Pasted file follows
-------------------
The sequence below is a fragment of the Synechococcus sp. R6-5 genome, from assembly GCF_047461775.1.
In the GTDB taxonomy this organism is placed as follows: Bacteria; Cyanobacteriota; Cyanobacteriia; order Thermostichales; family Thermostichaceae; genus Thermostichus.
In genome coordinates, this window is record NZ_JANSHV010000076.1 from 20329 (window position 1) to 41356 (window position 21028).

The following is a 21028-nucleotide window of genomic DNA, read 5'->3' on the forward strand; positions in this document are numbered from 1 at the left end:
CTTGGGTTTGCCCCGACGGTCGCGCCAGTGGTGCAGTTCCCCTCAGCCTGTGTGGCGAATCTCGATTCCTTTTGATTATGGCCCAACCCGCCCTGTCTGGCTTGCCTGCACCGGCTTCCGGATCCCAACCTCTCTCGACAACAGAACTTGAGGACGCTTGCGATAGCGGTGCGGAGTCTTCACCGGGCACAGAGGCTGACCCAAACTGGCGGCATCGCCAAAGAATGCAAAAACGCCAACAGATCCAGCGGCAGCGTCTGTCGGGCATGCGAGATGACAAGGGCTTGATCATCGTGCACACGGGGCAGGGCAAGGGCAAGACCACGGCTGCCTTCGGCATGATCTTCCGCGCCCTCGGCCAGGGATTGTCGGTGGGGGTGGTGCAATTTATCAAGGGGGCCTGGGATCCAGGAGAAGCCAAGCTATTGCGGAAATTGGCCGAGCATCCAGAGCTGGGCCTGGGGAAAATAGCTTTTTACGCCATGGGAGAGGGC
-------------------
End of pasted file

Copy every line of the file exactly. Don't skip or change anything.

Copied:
The sequence below is a fragment of the Synechococcus sp. R6-5 genome, from assembly GCF_047461775.1.
In the GTDB taxonomy this organism is placed as follows: Bacteria; Cyanobacteriota; Cyanobacteriia; order Thermostichales; family Thermostichaceae; genus Thermostichus.
In genome coordinates, this window is record NZ_JANSHV010000076.1 from 20329 (window position 1) to 41356 (window position 21028).

The following is a 21028-nucleotide window of genomic DNA, read 5'->3' on the forward strand; positions in this document are numbered from 1 at the left end:
CTTGGGTTTGCCCCGACGGTCGCGCCAGTGGTGCAGTTCCCCTCAGCCTGTGTGGCGAATCTCGATTCCTTTTGATTATGGCCCAACCCGCCCTGTCTGGCTTGCCTGCACCGGCTTCCGGATCCCAACCTCTCTCGACAACAGAACTTGAGGACGCTTGCGATAGCGGTGCGGAGTCTTCACCGGGCACAGAGGCTGACCCAAACTGGCGGCATCGCCAAAGAATGCAAAAACGCCAACAGATCCAGCGGCAGCGTCTGTCGGGCATGCGAGATGACAAGGGCTTGATCATCGTGCACACGGGGCAGGGCAAGGGCAAGACCACGGCTGCCTTCGGCATGATCTTCCGCGCCCTCGGCCAGGGATTGTCGGTGGGGGTGGTGCAATTTATCAAGGGGGCCTGGGATCCAGGAGAAGCCAAGCTATTGCGGAAATTGGCCGAGCATCCAGAGCTGGGCCTGGGGAAAATAGCTTTTTACGCCATGGGAGAGGGC